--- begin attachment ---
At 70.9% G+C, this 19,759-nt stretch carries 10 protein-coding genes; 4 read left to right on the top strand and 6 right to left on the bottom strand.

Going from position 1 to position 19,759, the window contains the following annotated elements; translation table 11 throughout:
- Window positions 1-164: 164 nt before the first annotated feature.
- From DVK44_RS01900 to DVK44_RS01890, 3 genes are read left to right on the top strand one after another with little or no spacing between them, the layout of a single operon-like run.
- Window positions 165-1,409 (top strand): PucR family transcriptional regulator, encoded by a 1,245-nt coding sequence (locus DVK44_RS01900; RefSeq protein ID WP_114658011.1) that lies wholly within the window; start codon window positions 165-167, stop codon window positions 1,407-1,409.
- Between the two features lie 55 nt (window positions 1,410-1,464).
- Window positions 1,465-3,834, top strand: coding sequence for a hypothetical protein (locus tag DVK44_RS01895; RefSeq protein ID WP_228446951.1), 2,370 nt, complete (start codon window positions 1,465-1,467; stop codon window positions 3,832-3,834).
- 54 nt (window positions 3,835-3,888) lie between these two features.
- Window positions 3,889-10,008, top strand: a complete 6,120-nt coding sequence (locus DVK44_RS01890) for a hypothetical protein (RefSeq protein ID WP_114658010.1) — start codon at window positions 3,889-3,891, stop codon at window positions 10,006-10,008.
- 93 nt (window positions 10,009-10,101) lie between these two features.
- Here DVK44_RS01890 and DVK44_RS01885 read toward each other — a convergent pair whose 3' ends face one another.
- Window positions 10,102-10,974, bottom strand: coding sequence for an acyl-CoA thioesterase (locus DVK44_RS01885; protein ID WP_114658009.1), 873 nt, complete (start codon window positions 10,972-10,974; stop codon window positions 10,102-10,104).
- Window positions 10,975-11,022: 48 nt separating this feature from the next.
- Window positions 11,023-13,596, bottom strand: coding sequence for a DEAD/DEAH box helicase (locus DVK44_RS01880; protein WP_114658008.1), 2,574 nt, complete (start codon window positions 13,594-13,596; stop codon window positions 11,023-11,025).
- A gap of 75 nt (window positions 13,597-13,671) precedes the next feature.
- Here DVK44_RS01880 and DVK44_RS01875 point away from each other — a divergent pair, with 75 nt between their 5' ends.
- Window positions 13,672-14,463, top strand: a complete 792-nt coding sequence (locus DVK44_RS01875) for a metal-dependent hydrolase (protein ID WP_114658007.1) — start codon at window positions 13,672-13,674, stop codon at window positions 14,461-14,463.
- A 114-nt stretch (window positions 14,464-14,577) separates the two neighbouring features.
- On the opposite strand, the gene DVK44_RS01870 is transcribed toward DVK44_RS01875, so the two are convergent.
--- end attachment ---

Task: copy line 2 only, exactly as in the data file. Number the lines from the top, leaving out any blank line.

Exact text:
Going from position 1 to position 19,759, the window contains the following annotated elements; translation table 11 throughout: